How Automotive Displays can meet Functional Safety: Page 2 of 7

March 13, 2019 //By Szukang Hsien, Maxim Integrated
How Automotive Displays can meet Functional Safety
Functional safety requirements have long been on the radar for automotive systems like braking and steering. Since vehicle displays now show critical information like speed and blind spot views, they also must be functionally safe to protect everyone inside and around the car. What does it take to design a functionally safe vehicle display?

For instance, a black screen would be truly black, making an instrument cluster easier to read. There will also be more displays inside each car; in fact, we can already count up to 10 displays in a modern vehicle: the instrument cluster, the center information display (CID) (1-2), smart back mirror, side mirror replacement (2), heads-up display (HUD), rear seat mount on the head support (2), and rear seat mount on the roof.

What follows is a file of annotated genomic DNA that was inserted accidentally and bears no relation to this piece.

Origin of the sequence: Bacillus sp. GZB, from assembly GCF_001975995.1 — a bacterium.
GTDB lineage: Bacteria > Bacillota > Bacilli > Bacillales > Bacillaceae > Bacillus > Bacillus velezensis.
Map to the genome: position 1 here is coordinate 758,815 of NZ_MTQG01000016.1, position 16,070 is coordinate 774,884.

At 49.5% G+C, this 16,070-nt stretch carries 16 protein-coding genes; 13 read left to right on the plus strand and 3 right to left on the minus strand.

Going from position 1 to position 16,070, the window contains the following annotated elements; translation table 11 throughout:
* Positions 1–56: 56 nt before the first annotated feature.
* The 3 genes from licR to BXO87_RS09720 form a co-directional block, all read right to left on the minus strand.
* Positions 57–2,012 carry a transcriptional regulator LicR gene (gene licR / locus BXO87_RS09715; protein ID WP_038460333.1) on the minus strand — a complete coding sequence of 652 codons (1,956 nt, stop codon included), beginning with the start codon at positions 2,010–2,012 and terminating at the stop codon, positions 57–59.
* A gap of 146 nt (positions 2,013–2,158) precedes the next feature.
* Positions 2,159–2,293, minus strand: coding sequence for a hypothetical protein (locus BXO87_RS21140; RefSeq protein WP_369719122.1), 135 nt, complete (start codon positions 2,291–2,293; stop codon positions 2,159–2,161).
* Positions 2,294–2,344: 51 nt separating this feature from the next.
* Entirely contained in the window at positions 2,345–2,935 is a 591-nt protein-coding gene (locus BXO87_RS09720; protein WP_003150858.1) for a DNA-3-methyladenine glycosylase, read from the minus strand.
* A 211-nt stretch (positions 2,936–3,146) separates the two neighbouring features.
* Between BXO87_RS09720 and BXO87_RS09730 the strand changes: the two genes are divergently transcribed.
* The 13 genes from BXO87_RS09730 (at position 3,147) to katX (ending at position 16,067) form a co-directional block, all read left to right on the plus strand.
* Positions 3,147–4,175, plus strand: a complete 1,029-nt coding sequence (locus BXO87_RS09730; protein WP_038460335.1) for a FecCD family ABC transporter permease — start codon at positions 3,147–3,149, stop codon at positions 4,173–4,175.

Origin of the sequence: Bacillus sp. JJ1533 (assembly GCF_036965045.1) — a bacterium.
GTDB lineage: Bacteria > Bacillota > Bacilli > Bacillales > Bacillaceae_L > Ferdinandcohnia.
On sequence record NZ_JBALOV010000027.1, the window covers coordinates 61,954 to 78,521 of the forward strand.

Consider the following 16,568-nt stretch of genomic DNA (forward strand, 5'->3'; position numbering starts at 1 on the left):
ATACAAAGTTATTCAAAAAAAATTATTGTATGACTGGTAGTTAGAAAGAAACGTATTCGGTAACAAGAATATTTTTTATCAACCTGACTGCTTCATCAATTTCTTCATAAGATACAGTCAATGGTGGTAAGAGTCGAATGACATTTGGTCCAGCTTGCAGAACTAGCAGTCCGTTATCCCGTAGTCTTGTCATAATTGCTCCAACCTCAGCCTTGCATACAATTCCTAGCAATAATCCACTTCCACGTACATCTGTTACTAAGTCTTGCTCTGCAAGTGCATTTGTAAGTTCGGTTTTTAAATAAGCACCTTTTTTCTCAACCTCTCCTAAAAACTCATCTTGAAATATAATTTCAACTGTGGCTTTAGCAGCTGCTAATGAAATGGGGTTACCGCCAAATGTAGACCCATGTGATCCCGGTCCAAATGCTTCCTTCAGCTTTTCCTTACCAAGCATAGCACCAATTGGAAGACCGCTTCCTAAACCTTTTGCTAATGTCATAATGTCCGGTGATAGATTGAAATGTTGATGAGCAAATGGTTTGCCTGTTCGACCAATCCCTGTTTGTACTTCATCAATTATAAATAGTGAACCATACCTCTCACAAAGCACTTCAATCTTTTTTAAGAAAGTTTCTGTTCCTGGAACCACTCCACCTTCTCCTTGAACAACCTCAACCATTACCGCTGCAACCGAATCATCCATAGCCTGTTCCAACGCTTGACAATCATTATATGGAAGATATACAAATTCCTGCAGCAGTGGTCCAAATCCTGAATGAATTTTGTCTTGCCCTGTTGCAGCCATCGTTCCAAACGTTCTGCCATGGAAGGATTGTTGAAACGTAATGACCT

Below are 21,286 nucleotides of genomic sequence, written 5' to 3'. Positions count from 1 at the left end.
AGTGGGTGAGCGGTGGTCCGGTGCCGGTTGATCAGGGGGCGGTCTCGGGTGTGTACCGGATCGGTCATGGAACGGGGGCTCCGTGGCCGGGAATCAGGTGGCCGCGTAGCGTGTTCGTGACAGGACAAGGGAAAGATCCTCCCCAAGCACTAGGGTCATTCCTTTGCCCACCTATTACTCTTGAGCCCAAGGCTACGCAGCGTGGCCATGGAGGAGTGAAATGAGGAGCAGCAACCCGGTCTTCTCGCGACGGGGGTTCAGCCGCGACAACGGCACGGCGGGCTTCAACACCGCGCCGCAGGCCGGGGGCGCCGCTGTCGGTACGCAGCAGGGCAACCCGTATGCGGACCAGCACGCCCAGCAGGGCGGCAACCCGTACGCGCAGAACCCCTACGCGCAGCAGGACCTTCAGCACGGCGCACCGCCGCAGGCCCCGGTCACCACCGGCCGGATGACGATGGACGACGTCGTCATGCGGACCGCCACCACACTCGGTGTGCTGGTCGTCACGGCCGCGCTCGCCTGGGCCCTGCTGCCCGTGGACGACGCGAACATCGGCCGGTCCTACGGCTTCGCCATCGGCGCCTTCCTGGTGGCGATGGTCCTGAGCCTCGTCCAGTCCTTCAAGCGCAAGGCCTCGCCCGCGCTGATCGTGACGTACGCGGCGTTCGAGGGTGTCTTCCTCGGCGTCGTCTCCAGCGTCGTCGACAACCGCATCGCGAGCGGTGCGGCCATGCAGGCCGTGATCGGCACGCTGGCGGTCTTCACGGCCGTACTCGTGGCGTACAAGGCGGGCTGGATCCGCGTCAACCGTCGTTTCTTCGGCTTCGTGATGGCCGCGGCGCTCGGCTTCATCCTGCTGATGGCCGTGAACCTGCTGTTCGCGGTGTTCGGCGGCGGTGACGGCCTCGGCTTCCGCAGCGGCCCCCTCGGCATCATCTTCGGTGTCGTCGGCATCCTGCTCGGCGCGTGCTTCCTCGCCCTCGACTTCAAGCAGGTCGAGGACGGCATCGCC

Figure 2: In-vehicle displays are getting bigger and sharper,
especially as cars become smarter.

Highlighting the infusion of display technology in cars, analysis from IHS Markit points out that cameras and displays are increasingly being recognized as viable replacements for traditional side mirrors, providing benefits in fuel efficiency and safety. “Aerodynamic improvements and enhanced visibility are the primary reasons behind emerging mirror replacement applications, while designers will welcome newfound freedom after having explored novel exterior mirrors in concept vehicles for decades. Now that the regulatory environment is taking shape to support this concept, production applications will soon follow,” according to IHS Markit. The firm projects that by 2025, nearly half a million side-view camera display systems will replace side mirrors each year in new vehicles.

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